Wednesday, May 18, 2011

Stepping Out

Now I know that many of you think that I am nuts for doing all the things I do with all my projects (and you may very well be right) but I just want to go on the record that...


It seems that after helping me build my stone bench, my friend Ellen decided that she'd like to build some flagstone steps over at her place.

You see, there's a small but treacherous hill between Ellen's house and her next door neighbor's. Ellen routinely skids down this hill for a chat and a morning coffee with Kathy next door. But then she takes her life in her hands trying to the scale the dang thing on her return trip.

Add in the occasional glass (or two) of red wine at a Friday night firepit and the hill becomes a slippery mountain of doom.

Clearly steps are needed.

I had learned from my back-tweaking flagstone experience that the key to working with flagstone is to invite a crowd of strong and healthy folks to schlep the stuff into place.

Ellen is no fool and so that's what we did.

We started at the bottom of the hill and dug out a spot for the first step. Jessie and Patrick placed the flagstone pieces while Matlina positioned the rocks just so.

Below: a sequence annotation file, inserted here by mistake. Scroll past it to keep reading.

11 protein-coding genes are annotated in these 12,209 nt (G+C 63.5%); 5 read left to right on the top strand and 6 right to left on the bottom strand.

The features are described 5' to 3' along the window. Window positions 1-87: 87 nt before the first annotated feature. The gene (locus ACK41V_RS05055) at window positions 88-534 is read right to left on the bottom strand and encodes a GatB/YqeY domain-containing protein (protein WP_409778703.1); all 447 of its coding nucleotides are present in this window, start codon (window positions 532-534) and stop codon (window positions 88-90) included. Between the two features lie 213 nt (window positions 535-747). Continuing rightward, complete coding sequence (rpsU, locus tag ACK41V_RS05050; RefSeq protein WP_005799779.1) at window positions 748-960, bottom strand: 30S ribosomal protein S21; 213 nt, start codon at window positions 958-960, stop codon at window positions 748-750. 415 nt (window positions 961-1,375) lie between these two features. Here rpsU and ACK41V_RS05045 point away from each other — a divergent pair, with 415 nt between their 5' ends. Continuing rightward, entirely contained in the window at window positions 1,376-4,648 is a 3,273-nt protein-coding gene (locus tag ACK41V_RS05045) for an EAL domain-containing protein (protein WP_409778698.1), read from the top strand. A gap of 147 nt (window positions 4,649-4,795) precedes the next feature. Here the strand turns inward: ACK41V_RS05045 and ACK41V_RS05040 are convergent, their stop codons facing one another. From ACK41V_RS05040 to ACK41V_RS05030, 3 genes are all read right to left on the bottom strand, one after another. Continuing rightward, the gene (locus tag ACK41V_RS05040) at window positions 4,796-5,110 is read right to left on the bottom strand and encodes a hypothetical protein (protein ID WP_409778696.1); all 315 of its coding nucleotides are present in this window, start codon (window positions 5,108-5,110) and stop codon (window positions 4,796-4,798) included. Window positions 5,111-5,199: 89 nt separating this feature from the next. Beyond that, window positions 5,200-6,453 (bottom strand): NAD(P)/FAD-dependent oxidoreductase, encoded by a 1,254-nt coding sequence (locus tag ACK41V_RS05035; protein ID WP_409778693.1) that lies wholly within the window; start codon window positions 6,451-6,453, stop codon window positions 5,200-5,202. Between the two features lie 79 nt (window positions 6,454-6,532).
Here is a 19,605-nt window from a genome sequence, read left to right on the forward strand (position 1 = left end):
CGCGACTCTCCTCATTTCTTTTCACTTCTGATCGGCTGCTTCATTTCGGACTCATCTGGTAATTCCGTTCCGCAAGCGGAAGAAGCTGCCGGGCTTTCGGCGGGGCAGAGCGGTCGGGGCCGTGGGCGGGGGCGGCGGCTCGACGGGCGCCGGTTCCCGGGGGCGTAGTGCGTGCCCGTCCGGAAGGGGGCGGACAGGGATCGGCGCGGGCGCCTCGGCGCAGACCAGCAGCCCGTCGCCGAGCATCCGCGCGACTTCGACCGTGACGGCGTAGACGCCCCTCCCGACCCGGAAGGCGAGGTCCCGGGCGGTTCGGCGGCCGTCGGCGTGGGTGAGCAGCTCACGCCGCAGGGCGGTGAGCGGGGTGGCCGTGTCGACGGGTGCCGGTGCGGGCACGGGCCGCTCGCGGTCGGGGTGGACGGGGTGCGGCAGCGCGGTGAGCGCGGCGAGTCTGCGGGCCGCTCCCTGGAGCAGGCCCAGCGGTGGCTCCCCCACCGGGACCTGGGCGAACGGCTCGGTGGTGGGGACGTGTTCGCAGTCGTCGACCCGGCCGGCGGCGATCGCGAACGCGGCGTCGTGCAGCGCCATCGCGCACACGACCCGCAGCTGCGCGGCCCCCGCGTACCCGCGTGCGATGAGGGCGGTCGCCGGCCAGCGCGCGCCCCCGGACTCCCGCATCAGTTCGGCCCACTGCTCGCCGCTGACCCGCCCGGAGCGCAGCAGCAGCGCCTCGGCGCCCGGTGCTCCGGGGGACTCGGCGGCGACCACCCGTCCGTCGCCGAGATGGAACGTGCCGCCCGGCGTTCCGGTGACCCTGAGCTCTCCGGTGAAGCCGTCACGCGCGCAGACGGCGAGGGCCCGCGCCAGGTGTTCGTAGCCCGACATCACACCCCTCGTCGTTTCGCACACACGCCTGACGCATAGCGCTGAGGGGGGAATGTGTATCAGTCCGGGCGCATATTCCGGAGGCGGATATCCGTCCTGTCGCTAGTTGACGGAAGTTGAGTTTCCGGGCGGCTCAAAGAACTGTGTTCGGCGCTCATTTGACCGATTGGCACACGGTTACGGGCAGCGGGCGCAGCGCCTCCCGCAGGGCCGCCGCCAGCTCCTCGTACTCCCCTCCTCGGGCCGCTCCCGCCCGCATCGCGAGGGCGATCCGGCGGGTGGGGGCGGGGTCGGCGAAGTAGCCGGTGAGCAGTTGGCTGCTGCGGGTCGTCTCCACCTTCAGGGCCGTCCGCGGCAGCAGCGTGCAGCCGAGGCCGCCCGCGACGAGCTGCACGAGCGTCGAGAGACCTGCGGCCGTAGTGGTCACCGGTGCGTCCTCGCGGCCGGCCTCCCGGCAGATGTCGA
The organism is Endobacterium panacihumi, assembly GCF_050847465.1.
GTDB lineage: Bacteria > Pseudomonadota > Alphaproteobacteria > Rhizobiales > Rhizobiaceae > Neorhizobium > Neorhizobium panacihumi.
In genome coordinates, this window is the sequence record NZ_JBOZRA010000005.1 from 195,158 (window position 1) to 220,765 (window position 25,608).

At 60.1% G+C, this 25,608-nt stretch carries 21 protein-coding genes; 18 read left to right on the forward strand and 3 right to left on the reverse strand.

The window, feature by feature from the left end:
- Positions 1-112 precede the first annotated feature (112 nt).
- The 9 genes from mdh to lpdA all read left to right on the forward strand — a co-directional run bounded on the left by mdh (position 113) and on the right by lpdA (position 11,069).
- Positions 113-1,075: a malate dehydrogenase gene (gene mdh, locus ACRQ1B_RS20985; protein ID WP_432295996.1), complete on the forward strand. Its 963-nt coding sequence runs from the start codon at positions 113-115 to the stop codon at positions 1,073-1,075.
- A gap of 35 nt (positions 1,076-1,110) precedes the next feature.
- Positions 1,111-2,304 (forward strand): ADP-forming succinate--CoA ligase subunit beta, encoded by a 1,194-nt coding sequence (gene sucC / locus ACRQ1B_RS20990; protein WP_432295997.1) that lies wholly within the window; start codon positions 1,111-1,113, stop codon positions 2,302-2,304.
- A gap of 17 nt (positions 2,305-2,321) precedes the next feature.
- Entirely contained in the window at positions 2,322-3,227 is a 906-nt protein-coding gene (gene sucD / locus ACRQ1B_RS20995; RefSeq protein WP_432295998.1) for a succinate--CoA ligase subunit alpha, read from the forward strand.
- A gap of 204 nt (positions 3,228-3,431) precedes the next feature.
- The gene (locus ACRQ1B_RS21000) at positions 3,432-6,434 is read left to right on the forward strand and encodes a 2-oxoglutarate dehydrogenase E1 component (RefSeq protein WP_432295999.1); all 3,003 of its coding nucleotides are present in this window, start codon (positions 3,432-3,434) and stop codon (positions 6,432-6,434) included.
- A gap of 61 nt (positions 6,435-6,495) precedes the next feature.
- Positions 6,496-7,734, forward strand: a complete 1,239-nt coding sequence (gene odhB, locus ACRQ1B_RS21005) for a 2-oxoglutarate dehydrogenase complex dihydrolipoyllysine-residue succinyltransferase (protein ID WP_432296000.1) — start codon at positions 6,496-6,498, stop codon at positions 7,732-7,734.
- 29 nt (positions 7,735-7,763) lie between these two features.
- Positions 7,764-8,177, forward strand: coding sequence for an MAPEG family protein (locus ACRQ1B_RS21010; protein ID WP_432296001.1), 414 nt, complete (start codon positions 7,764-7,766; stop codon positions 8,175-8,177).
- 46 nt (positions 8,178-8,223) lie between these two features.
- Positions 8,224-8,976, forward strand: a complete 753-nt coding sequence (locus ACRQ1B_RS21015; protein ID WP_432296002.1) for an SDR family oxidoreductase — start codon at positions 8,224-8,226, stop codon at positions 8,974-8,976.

Patrick places the second step with Ellen coaching and Jessie standing ready.
Ellen kept a close watch on the positioning but honestly each step was a collective effort as we each added a bit of dirt here or dug out a small rock there to get everything level and secure.

A quick spray to clear off the dust and steps are born!
Jessie is an expert with all things concrete so offered to mortar the gaps in the flagstone. Of course Ellen just happened to have a bag on hand - she has everything in her garage!

It's hard to capture the slope of the hill - trust me when I say it's a challenge to climb it.
We were pretty pleased with the final product and Ellen added the solar globes for nighttime safety (often there's a firepit and red wine on Saturdays too).

The only problem was that all those coffee visits (and some rain) had washed a lot of the rock off the hill leaving some bare spots. Normally, no one probably would have noticed but with those eye-catching steps...well the hill became a focal point.